If you were a puzzle fan in your childhood or if you simply love building things, you now have the chance to make a most surprising combination: a power-generating exercise bike out of a washing machine. So you get a double effect from a work-out: great legs and power for your house!
A regular routine will get you support for, let’s say, a 50W consumer and a 21” monitor. You basically need a washing machine motor and an old bicycle as basic parts, but also a bridge rectifier, an old UPS and a battery, a 20-gauge wire angle, soldering iron and a cheap multimeter. A soldering and a welding setup will definitely come in handy and don’t forget to bring in an angle grinder with cutoff wheels.
Don’t worry about the washing machine, because you can easily get one for free or at a modest price if they’re beyond repair. Fisher & Paykel, LG and Whirlpool, they all have the recommendable SmartDrive motors in them. The same goes for the UPS and the batteries – you can get used ones from your local computer shop. An old car alternator can be the source for the bridge rectifier.
For the generator to do a good job, you should re-wire the windings of the stator. One possibility includes rewiring a 42-pole stator 3 times to get 7 groups of 2 poles for a 24v configuration. For a start, cut the shaft off 10 1/2″ overall, then position the chainring cassette over the cut end of the shaft. If there are any inconsistencies between the ID of the cassette and the one of the motor shaft, it’s ideal to use a metal lathe to have your work eased out for you.
As a first step, the wheels of the bike must come off to be replaced with upright sections of 3/4″ angle iron, without throwing away the chainring cassette off of the rear wheel.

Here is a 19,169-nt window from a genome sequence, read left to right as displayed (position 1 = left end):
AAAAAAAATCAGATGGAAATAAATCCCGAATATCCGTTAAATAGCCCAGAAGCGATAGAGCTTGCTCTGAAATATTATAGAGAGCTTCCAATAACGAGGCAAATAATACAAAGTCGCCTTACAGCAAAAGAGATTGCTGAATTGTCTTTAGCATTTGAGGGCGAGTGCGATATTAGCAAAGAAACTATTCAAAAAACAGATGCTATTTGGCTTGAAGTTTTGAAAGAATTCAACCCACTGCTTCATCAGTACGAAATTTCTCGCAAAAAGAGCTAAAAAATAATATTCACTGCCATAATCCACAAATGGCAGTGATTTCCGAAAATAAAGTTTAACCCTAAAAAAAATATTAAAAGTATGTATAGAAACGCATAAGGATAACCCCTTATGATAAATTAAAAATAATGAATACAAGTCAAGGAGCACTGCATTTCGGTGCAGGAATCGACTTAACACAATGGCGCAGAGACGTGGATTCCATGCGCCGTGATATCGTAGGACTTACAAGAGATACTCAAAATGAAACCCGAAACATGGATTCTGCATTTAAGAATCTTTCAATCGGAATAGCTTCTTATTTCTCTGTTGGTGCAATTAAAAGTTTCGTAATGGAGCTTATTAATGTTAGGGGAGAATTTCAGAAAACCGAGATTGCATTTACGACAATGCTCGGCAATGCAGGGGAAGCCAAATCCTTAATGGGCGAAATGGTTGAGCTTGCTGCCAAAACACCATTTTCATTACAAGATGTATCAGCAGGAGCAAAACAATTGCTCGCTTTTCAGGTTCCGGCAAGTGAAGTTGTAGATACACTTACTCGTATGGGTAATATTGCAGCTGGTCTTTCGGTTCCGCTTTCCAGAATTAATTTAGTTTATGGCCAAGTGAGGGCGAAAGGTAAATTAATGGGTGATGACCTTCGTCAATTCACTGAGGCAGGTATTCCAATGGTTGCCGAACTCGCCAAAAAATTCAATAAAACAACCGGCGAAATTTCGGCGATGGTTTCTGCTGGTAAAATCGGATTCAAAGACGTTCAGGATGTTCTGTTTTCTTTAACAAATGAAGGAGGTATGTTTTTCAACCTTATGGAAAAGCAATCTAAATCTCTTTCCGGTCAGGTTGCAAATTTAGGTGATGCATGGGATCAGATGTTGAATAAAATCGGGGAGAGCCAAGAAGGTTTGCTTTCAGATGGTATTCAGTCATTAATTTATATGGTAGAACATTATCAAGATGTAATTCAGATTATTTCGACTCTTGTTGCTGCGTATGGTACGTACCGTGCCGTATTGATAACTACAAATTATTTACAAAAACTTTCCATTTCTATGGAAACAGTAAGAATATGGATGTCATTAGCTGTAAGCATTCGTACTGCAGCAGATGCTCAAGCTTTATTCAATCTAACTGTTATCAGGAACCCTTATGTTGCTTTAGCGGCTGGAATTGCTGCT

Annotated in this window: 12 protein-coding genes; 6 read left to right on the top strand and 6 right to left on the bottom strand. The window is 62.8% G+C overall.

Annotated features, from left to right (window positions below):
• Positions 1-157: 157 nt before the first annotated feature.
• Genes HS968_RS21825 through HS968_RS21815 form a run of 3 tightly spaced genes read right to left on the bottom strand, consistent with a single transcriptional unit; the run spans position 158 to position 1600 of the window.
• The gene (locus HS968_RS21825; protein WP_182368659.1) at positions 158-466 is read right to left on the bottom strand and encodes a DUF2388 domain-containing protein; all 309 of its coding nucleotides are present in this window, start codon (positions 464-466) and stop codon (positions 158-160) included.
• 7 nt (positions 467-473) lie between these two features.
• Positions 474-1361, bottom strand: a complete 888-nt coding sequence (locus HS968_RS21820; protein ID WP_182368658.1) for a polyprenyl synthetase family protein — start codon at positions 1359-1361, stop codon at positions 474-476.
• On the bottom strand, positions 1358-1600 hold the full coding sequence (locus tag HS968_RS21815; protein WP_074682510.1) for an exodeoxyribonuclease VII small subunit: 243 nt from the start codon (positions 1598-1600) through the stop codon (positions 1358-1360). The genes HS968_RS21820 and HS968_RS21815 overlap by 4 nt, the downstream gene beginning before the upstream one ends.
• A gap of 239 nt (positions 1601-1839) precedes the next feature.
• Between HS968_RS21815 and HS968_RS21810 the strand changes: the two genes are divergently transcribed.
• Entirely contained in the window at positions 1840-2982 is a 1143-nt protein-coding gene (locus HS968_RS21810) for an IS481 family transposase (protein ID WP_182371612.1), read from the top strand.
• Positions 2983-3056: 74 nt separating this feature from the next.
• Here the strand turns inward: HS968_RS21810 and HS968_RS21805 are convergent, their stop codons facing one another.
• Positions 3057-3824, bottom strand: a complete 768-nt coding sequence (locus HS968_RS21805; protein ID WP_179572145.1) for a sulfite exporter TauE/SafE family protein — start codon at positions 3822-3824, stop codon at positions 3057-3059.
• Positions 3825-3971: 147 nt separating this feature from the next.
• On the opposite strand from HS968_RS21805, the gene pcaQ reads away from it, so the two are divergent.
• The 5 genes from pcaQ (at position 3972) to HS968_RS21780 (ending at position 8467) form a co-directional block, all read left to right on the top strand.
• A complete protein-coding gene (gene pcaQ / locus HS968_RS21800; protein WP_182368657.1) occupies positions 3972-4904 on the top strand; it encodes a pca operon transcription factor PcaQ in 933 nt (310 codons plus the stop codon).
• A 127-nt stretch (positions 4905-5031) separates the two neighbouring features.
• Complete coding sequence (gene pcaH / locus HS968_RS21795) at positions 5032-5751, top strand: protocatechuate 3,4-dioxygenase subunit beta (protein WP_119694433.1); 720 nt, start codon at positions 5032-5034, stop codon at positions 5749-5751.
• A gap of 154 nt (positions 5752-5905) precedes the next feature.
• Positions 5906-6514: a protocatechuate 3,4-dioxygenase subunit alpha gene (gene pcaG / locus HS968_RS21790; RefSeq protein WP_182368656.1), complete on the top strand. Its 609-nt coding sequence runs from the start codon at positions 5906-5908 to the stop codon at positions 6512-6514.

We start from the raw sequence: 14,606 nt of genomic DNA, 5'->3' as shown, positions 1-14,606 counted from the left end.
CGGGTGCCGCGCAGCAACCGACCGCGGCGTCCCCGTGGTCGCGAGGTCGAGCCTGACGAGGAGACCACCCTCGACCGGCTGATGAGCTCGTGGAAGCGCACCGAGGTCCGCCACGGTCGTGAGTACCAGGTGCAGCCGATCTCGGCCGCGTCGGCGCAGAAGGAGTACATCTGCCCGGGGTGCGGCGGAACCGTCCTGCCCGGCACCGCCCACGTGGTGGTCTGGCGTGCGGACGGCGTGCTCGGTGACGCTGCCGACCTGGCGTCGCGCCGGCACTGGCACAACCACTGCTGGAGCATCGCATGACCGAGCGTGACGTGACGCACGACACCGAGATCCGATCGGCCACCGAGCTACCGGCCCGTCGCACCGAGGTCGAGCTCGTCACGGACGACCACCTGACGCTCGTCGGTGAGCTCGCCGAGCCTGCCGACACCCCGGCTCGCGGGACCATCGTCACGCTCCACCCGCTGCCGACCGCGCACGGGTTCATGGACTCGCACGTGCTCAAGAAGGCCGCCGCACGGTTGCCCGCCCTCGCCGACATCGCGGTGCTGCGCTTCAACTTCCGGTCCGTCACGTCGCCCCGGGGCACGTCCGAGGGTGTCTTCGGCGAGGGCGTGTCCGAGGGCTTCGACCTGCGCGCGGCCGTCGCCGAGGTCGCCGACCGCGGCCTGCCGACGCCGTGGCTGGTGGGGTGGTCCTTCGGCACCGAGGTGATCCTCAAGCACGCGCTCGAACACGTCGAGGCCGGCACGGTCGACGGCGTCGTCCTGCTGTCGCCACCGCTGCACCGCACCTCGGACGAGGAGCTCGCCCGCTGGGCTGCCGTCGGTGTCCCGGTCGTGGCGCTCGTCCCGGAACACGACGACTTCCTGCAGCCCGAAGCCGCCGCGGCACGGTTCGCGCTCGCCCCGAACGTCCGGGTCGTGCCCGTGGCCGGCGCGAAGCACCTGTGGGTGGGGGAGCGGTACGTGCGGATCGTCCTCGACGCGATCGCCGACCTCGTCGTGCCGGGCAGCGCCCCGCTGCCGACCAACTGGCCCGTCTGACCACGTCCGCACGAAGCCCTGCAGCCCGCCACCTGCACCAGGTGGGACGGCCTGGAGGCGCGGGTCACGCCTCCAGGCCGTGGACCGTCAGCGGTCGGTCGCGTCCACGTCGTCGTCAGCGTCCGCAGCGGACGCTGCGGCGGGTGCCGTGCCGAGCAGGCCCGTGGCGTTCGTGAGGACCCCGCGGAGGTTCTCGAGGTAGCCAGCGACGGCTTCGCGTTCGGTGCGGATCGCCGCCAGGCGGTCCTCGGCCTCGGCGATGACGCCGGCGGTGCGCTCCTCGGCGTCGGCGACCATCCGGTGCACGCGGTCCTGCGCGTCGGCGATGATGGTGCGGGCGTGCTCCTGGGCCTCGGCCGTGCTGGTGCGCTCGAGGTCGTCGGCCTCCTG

The advantage is that you can establish your own height of the bike as long as the pedals are at the right level. Make sure you stabilize the bike by welding something to the bottom of the uprights; you may also consider adding a short section of angle between the fork and the frame to prevent it from turning.
Next, the right side of the rear fork must be left intact to have the derailleur set up, whereas the left half is meant to receive the motor shaft, for which a piece of 3″x3″ square steel tubing should do the job if welded directly.
An important aspect is that the motor shaft has to be on the same axis as the ex-rear axle of the bike, so the securing of the shaft bearing assembly must consist of a strong piece. The painting should only be done after you make sure everything is working fine.
The bridge rectifier comes in play once you connect the power to the UPS and look to adjust the AC to DC. Here your options include a 3-phase rectifier or even 3 individual phase rectifiers with their DC outputs positioned together in parallel. The negative wire goes from the rectifier to the ground frame, while the positive one from the back all the way to the UPS in front through the handy eyes.
Finally, as a last step, the ground wire should be ran off of the front of the bike frame, whereas the two wires can be hooked up to the UPS with the help of bisexual 1/4″ spade clip splitters.
To keep things cheap, one could add a multimeter as a finishing touch, instead of a voltmeter gauge. Now you’re left with connecting one of your household appliances to the UPS and hopping onto the bike. Some might argue that the hard part is only now coming!
Mike is a master student of graphic design and is particularly interested in green designs and green technologies that affect people directly. Besides publishing, he supervises any changes in the site's aesthetics. The current logo is his concept.